Youth Lacrosse: Growth > Winning

Written by Adam Stewart, True Lacrosse Ohio Boy’s State Director
“Play is intrinsically motivated and leads to active engagement and joyful discovery.”

The above definition is provided by the American Academy of Pediatrics and should be posted on every youth lacrosse field in the country. It should be the defining words of every youth lacrosse league mission statement, and it should be a requirement for all families that have young people playing our sport to sign off on this approach.

Let the kids play.

Our main goal is to not focus on winning. This is especially true at the youth levels. I know that by saying this, there will be plenty of eye-rolls and shrugs because of the “what’s the point of playing if we aren’t keeping score” perspective our society views sports through. But recognize that I did not say that winning and losing doesn’t matter. I simply stated that it is not the focus,  and here is why.

Develop Talent and Skills Through Repetition and Practice.

The willingness to practice comes from one of two places. It either comes from a motivation to “win” and “make my parents proud”. The other place it comes from is a motivation to be the best version of oneself. It teaches children to measure their true growth and value by the internal satisfaction and knowing they played their best. We should be celebrating growth and development, not just when we win a game.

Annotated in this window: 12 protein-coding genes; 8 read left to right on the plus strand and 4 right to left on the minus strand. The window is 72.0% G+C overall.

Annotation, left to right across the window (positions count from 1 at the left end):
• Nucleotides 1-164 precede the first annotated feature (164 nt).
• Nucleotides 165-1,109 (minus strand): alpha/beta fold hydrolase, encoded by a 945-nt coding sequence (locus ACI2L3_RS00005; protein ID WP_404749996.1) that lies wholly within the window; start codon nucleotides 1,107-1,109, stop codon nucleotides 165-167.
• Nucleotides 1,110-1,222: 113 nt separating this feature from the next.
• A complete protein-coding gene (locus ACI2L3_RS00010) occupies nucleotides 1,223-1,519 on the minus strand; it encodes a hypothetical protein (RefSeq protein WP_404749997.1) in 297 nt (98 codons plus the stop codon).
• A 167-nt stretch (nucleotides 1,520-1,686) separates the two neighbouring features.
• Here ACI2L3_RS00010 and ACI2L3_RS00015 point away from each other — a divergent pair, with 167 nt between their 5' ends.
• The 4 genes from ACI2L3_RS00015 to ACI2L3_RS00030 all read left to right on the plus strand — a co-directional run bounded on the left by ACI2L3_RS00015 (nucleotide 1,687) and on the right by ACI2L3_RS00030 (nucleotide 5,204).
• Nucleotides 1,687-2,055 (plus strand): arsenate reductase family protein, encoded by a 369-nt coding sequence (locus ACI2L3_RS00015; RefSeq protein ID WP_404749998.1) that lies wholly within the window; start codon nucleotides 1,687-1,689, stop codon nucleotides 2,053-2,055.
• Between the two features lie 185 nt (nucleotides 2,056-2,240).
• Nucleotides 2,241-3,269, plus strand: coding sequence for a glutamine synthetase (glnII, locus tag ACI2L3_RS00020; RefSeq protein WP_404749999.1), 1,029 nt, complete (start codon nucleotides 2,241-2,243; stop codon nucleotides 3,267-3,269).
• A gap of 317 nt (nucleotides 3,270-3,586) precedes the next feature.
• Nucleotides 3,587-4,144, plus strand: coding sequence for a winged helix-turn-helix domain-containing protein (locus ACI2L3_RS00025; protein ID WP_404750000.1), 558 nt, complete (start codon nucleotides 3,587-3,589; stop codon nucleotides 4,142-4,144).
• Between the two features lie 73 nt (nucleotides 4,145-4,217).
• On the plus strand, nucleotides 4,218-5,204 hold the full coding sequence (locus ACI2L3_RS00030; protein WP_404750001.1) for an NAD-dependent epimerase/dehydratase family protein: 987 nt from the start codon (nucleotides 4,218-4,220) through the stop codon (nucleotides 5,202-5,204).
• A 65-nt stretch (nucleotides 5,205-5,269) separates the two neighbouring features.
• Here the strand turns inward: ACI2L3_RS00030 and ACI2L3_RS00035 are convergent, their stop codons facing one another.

Let Them Succeed

If we want to give our kids the best chance to find long term and sustained success, we must let go of some control and allow them to play and embrace failure as an opportunity for growth. But we only do this by changing the lens through which we see and measure failure and success.

Success in youth lacrosse is creating an environment that allows kids to discover what they love about the sport. Allowing them to discover their unique passion for the sport will set the stage for their long term growth and success.

Success in youth lacrosse is embracing a growth mindset. As a coach, it’s our job to instill that in the young boys and girls.

Success in youth lacrosse is measured by how many kids play for your program next year, not by how many games your team has won.

Create a Culture That Embraces Commitment 

If we create a culture that embraces the commitment to play, builds intrinsic motivation, and is purpose-driven, we will find ourselves with more players having fun and enjoying the practice. In turn, they will become better players and teammates. Happy and dedicated players tend to yield more wins- on the scoreboard, in the classroom, and in life.

If parents and coaches want to give children a gift, the best thing they can do is to teach children to love challenges, be intrigued by mistakes, enjoy effort, and keep on learning. That way, they don’t have to be slaves of praise or outcomes. They will have a lifelong way to build and repair their own confidence.” – Carol Dweck

Let the kids play.